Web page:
We Are Radicals at Heart — Don’t Forget It
A historian reminds us that to truly “make America great again” we must enhance freedom, equality and democracy, not diminish them.
Listen closely. Listen closely to Thomas Paine’s argument in Common Sense that “[w]e have it in our power to begin the world over again;” to Thomas Jefferson’s phrases in the Declaration: “We hold these truths to be self-evident, that all men are created equal, that they are endowed by their creator with certain unalienable rights, that among these are life, liberty and the pursuit of happiness;” to the framers’ first three words of the preamble to the Constitution, “We the People.”
Listen well. Listen well to Abraham Lincoln speaking at Gettysburg in 1863: “[T]hat this nation, under God, shall have a new birth of freedom; and that government of the people, by the people, for the people shall not perish from the earth;” to Franklin Roosevelt calling on Americans in 1941 to secure “Freedom of speech and expression… Freedom of worship… Freedom from want… Freedom from fear;” and to Martin Luther King Jr. sermonizing on the steps of the Lincoln Memorial in 1963: “I have a dream today. I have a dream that one day…”
Those are not just great, moving and memorable words. They are revolutionary, radical and democratic words — words that at critical times have proclaimed, affirmed and articulated anew America’s historic purpose and promise.
And those words speak to you, don’t they?
They speak to us as Americans because — for all of our faults and failings, for all of the tragedies and ironies that have marked our history, and for all of the efforts by the powers that be to make you forget it — we are radicals at heart.
It is time we recognize it. It is time we embrace our radical history.
We were ready to make history anew in 2016. And in a most tragic way we did. We gave the Congress to reactionaries and the White House to an egomaniacal authoritarian. But it might have been otherwise. After more than 40 years of widening inequalities, intensifying insecurities and mounting injustices, we were coming to realize that our political and economic elites had trumped democracy with plutocracy and hijacked the American dream. We recognized the crisis we faced and we were rejecting the narratives of both the Republican and Democratic establishments — the narratives that had led us to repress our deepest democratic anxieties and longings.
The Wisconsin Rising and Occupy Wall Street movements of 2011 both ended in defeat, but the chants of “This is what democracy looks like!” continued to reverberate and the energies they excited soon came back to life in the Fight for $15, the anti-pipeline campaigns, the immigrant rights struggle, the Chicago Teachers’ strike, the North Carolina Moral Monday movement, Black Lives Matter and the enthusiasm for Elizabeth Warren’s calls to corral the big banks. Finally, we shook up the two major parties when millions of us turned out to vote for either Sen. Bernie Sanders’ “Political Revolution” or dealmaker Donald Trump’s “Make America Great Again.”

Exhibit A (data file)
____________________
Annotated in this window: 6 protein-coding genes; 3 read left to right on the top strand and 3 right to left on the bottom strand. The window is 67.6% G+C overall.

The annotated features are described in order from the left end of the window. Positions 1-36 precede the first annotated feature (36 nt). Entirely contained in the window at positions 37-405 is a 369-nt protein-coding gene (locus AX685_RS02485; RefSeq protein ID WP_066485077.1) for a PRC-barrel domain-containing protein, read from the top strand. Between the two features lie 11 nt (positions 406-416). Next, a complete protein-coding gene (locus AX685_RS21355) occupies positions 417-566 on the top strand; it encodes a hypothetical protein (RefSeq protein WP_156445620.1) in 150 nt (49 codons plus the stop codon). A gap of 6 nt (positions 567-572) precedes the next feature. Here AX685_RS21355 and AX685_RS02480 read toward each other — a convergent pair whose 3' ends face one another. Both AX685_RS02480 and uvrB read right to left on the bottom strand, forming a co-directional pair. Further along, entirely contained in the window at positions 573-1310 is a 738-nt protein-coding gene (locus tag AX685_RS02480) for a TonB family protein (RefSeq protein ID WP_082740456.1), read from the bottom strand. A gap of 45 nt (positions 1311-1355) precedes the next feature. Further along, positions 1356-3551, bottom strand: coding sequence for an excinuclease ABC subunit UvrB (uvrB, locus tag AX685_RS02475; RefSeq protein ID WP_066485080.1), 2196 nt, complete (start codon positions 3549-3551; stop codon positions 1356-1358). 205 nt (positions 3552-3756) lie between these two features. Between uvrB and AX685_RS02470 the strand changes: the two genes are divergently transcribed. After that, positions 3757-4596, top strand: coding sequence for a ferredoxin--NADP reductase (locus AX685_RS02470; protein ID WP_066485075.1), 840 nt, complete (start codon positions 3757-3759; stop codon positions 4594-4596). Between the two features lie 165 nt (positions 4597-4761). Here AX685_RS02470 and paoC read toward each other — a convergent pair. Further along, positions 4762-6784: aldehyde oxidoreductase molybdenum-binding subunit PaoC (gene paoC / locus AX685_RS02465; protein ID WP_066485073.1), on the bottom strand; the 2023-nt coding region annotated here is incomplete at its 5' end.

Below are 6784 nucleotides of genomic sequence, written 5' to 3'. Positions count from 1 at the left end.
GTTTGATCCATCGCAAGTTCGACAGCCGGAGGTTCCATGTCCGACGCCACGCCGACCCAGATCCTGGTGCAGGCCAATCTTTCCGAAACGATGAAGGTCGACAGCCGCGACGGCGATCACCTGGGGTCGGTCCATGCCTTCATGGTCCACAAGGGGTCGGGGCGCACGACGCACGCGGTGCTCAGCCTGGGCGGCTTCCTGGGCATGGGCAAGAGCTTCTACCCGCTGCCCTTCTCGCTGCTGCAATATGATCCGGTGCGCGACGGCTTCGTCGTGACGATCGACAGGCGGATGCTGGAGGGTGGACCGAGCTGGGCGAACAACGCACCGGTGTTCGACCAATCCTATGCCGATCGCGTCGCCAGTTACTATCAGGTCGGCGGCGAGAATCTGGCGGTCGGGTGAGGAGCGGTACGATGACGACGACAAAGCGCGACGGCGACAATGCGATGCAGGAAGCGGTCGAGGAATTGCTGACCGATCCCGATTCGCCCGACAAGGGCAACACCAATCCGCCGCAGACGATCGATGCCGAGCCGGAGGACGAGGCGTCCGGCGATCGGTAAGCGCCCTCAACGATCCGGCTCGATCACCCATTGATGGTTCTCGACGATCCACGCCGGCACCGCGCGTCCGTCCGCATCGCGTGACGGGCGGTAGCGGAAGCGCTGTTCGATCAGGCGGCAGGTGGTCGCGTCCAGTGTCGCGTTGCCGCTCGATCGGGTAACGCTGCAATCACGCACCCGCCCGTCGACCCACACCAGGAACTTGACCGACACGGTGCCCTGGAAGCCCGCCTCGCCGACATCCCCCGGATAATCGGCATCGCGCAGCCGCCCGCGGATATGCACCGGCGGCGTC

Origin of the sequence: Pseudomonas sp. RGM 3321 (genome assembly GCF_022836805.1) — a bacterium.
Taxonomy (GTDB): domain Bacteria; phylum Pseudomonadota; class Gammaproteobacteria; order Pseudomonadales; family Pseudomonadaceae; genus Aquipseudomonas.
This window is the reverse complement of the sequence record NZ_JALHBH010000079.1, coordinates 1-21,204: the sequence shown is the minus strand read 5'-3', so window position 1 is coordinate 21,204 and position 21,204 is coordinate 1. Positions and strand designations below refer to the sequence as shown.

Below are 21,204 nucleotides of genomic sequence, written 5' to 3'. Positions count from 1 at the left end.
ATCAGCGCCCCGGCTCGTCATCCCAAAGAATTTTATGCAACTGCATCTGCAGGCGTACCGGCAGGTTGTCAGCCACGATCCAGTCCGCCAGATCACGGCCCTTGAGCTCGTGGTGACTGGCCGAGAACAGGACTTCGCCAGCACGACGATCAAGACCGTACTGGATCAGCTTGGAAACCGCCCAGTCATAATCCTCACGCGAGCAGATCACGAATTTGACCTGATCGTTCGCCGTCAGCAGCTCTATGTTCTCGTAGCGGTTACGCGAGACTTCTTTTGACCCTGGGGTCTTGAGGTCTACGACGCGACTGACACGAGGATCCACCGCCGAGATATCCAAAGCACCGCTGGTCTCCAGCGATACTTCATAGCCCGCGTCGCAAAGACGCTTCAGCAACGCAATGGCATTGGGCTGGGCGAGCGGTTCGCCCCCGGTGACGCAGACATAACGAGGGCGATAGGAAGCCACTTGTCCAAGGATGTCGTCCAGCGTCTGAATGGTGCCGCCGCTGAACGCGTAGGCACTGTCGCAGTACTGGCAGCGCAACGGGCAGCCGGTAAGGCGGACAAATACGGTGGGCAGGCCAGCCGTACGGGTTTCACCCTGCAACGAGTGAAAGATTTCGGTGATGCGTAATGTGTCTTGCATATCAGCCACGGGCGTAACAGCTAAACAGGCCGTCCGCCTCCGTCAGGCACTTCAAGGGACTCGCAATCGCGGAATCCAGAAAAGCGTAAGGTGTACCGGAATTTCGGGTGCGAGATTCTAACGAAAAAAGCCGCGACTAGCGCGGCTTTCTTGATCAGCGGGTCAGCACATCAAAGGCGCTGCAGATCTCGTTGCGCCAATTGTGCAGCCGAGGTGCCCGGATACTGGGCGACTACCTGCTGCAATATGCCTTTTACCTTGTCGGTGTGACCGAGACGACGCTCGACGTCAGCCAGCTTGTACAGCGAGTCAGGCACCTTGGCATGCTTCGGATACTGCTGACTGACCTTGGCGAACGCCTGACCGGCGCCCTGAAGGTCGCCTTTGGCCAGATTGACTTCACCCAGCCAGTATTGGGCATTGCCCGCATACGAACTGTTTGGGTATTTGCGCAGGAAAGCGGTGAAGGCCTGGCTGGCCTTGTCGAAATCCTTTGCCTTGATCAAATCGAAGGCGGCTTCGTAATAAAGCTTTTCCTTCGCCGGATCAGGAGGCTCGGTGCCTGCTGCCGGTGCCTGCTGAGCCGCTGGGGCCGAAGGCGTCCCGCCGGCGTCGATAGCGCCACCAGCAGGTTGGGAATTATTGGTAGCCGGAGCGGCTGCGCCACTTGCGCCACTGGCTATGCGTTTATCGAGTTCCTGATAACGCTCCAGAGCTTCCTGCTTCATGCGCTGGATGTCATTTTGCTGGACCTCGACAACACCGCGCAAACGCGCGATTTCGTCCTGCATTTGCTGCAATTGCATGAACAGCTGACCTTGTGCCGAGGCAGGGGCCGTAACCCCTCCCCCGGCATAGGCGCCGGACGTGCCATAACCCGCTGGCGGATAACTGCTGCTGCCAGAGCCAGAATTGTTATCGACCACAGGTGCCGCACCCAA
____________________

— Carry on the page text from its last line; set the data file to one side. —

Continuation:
After more than 40 years of acting like deer caught in headlights — the headlights of history — we were moving once again. We were moving because we wanted to reclaim American public life, redeem America’s democratic purpose and promise and revive the American dream. In fact, ever swelling numbers of us said we actually wanted “radical action” to address the crisis.
"We were ready to make history anew in 2016. And in a most tragic way we did."
And yet — as the 2016 presidential tragically revealed — we remained sorely divided over what those actions should be. We were rejecting the narratives that had cloaked and enabled our inequalities, insecurities and injustices, but had yet to agree on the story we should tell.
We needed a story that would help us to transcend our divisions by reminding us that we are radicals at heart and to truly “make America great again” we must enhance freedom, equality and democracy, not diminish them.
But we didn’t get it.
To make sense of our anxieties and longings, to encourage our hopes and aspirations, and to empower our energies and agencies, we need to embrace and cultivate our radical history. We need to recall how Americans high and low turned their colonial rebellion into a revolutionary war for independence and a democratic republic and imbued American life with radical imperative and impulse. We need to recall how generations of Americans — evangelicals, freethinkers, workingmen’s advocates, abolitionists, suffragists, labor unionists, populists, socialists, progressives, liberals, and civil rights, feminist and environmental activists — served as the prophetic memory of America’s promise and how ordinary Americans — farmers, artisans, slaves, women, industrial workers and racial and ethnic minorities — have struggled to advance it. And most especially, we need to recall how our greatest generations and their greatest leaders — George Washington, Abraham Lincoln and Franklin Roosevelt — prevailed over and against the crises and enemies they confronted in the 1770s, 1860s and 1930s and 1940s, not to mention the 1960s, not by giving up or suspending America’s finest ideals, but by radically enhancing freedom, equality and democracy.